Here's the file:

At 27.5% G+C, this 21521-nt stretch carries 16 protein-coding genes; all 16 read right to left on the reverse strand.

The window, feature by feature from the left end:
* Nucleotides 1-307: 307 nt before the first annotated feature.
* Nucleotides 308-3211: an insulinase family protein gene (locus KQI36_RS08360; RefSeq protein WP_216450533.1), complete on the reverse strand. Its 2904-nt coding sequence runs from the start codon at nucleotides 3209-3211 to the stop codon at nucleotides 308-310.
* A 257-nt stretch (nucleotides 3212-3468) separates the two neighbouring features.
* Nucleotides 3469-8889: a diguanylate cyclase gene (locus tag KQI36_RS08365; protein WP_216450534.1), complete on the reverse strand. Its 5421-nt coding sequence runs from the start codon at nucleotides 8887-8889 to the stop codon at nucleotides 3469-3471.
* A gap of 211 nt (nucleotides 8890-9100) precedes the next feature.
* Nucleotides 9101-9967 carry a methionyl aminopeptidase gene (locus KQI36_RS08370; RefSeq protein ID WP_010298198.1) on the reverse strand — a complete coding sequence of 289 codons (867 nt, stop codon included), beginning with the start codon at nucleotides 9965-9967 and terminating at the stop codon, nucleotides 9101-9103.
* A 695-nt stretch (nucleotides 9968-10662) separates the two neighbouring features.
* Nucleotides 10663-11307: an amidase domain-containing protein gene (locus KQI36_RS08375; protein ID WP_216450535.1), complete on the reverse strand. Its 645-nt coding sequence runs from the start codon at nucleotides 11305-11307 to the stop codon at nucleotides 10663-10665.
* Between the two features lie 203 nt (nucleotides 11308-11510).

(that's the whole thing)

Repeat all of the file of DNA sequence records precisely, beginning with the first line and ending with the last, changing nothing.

At 27.5% G+C, this 21521-nt stretch carries 16 protein-coding genes; all 16 read right to left on the reverse strand.

The window, feature by feature from the left end:
* Nucleotides 1-307: 307 nt before the first annotated feature.
* Nucleotides 308-3211: an insulinase family protein gene (locus KQI36_RS08360; RefSeq protein WP_216450533.1), complete on the reverse strand. Its 2904-nt coding sequence runs from the start codon at nucleotides 3209-3211 to the stop codon at nucleotides 308-310.
* A 257-nt stretch (nucleotides 3212-3468) separates the two neighbouring features.
* Nucleotides 3469-8889: a diguanylate cyclase gene (locus tag KQI36_RS08365; protein WP_216450534.1), complete on the reverse strand. Its 5421-nt coding sequence runs from the start codon at nucleotides 8887-8889 to the stop codon at nucleotides 3469-3471.
* A gap of 211 nt (nucleotides 8890-9100) precedes the next feature.
* Nucleotides 9101-9967 carry a methionyl aminopeptidase gene (locus KQI36_RS08370; RefSeq protein ID WP_010298198.1) on the reverse strand — a complete coding sequence of 289 codons (867 nt, stop codon included), beginning with the start codon at nucleotides 9965-9967 and terminating at the stop codon, nucleotides 9101-9103.
* A 695-nt stretch (nucleotides 9968-10662) separates the two neighbouring features.
* Nucleotides 10663-11307: an amidase domain-containing protein gene (locus KQI36_RS08375; protein ID WP_216450535.1), complete on the reverse strand. Its 645-nt coding sequence runs from the start codon at nucleotides 11305-11307 to the stop codon at nucleotides 10663-10665.
* Between the two features lie 203 nt (nucleotides 11308-11510).